10.30.15

Gardner Statement on Bipartisan Budget Act

Washington, DC – Senator Cory Gardner (R-CO)  today released the below statement after voting against the House of Representatives’ amendment to the Bipartisan Budget Act of 2015.

“As I travel around Colorado, I consistently hear my constituents express frustration with Washington’s reckless regard for the mounting debt that we’re passing on to our children and grandchildren,” said Gardner. "While I recognize the importance of preserving the full faith and credit of the United States, I could not in good conscience support the Bipartisan Budget Act as it does not include enough reforms to control long-term spending. At a time when our national debt is $18 trillion and growing, it’s more important now than ever that Congress acts responsibly and makes the tough but necessary choices to rein in this Administration’s spending spree. Our spending-driven debt crisis threatens the very future of this country, and it’s far past time that Congress acts to address it and return us to a path of fiscal prosperity.”

Earlier this week, Gardner and Sen. Mike Lee (R-UT) introduced the Reducing Excessive Government (REG) Act as an amendment to the Bipartisan Budget Act of 2015. The REG Act would require any increase in the debt limit approved by Congress and the President be accompanied by a dollar-for-dollar decrease in regulatory burden for every new dollar of debt. If the debt limit were to be raised by a set amount rather than suspended, the dollar-for-dollar reductions in the REG Act would apply to that set amount. It directs federal agencies to provide Congress with a report, certified by the Government Accountability Office, of regulations with a cost to the United States’ economy of over $100 million. Congress would be required to vote on the removal of an amount of regulatory burden equal to the amount of new debt, and the President would then sign that removal legislation into law. If Congress fails to pass the removal of regulatory burden or the President fails to sign it, the debt limit would snap back to current levels plus any debt acquired since passage of legislation to increase or suspend the debt limit.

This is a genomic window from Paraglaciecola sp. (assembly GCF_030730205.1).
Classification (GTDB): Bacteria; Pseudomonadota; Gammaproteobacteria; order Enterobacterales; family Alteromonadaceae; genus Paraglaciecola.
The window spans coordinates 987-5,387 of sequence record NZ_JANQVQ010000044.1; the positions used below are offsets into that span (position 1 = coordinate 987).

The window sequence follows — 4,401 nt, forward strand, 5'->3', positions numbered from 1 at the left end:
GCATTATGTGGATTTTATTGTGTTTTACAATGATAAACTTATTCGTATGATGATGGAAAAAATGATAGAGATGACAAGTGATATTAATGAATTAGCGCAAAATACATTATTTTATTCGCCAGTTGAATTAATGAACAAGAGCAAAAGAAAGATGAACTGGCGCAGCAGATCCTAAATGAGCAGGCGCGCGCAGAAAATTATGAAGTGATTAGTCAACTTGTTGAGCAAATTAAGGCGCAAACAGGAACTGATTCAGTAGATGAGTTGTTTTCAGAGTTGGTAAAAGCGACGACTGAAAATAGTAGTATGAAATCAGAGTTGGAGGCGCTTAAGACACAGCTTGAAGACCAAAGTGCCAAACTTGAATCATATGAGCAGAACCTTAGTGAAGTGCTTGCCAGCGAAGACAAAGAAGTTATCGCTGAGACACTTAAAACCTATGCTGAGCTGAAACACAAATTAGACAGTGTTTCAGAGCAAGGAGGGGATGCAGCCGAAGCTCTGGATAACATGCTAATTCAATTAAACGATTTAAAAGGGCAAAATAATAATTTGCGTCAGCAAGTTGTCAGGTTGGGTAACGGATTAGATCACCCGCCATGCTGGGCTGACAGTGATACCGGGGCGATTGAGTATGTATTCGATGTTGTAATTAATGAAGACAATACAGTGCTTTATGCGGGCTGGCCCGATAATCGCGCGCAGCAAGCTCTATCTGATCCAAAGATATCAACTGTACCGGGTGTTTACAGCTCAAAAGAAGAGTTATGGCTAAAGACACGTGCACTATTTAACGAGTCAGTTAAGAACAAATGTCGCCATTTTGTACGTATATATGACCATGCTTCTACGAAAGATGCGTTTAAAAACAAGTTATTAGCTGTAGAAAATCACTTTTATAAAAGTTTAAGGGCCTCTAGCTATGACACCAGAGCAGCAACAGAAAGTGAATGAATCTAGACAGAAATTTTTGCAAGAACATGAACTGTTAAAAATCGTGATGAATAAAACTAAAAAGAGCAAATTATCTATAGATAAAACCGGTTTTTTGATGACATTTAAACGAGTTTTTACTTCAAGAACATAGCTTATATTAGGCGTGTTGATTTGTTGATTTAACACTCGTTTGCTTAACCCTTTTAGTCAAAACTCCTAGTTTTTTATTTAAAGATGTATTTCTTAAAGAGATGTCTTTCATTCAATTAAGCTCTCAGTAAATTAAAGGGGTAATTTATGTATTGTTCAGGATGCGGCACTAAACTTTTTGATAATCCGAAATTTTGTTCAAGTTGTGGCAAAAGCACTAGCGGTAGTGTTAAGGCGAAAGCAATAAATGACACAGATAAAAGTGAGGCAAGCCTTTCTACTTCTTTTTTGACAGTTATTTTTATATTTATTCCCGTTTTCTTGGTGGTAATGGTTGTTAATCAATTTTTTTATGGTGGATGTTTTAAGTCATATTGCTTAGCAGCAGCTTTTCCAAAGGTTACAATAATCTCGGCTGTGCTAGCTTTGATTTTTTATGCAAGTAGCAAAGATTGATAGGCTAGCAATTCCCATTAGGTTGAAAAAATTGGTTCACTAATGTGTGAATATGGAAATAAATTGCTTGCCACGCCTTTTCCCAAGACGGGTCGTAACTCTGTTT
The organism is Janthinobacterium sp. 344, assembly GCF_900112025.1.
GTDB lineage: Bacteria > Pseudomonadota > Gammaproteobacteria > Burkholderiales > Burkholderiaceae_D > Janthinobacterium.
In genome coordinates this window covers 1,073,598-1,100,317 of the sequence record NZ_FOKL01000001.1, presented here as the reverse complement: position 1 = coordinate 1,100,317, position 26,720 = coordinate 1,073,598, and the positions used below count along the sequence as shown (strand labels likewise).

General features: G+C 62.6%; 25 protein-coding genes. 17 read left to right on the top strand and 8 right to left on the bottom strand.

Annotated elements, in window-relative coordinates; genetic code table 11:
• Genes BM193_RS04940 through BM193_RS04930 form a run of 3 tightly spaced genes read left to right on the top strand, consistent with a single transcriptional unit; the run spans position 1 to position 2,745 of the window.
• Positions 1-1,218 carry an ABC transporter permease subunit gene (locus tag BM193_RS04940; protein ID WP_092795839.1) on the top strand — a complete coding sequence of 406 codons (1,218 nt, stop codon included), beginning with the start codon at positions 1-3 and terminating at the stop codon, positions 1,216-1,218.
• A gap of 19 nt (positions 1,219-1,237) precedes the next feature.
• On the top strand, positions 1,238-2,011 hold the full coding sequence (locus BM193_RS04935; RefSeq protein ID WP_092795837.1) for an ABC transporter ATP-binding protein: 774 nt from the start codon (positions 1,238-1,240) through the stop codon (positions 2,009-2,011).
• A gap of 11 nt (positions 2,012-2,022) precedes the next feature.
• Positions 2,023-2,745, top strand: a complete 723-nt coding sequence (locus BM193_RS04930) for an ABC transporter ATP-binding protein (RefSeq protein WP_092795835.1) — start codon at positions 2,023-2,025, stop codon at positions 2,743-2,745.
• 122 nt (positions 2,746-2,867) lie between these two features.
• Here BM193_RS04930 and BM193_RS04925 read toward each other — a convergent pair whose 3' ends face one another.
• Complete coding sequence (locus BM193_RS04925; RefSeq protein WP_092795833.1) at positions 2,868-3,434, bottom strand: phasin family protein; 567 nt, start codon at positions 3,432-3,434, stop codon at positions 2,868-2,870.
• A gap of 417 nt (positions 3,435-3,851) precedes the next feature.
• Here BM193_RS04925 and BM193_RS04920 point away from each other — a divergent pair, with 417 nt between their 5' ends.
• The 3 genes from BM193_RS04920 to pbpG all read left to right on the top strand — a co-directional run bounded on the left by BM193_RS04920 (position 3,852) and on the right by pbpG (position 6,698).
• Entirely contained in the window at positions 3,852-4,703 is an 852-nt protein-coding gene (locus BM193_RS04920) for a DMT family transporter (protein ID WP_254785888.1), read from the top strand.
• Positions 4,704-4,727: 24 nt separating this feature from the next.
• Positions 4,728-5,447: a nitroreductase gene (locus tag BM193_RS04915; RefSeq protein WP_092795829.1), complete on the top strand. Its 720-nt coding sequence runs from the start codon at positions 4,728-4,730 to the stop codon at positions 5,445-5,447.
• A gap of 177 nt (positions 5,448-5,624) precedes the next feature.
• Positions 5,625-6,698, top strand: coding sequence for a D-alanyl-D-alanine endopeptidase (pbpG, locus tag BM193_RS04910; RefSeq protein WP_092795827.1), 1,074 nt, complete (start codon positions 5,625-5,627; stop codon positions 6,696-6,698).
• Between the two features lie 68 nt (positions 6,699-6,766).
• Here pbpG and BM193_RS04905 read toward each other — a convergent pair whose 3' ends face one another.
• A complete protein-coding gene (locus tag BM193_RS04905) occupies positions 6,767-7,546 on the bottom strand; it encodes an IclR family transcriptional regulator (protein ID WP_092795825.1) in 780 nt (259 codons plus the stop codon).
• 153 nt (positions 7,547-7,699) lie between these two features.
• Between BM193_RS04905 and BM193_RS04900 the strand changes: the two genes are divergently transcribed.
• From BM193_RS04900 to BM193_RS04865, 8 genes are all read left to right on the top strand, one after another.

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Cory Gardner is a member of the U.S. Senate serving Colorado. He sits on the Energy & Natural Resources Committee, the Foreign Relations Committee, the Commerce, Science, & Transportation Committee, and the Small Business & Entrepreneurship Committee, and is the Chairman of the Subcommittee on East Asia, the Pacific, and International Cybersecurity Policy.

 

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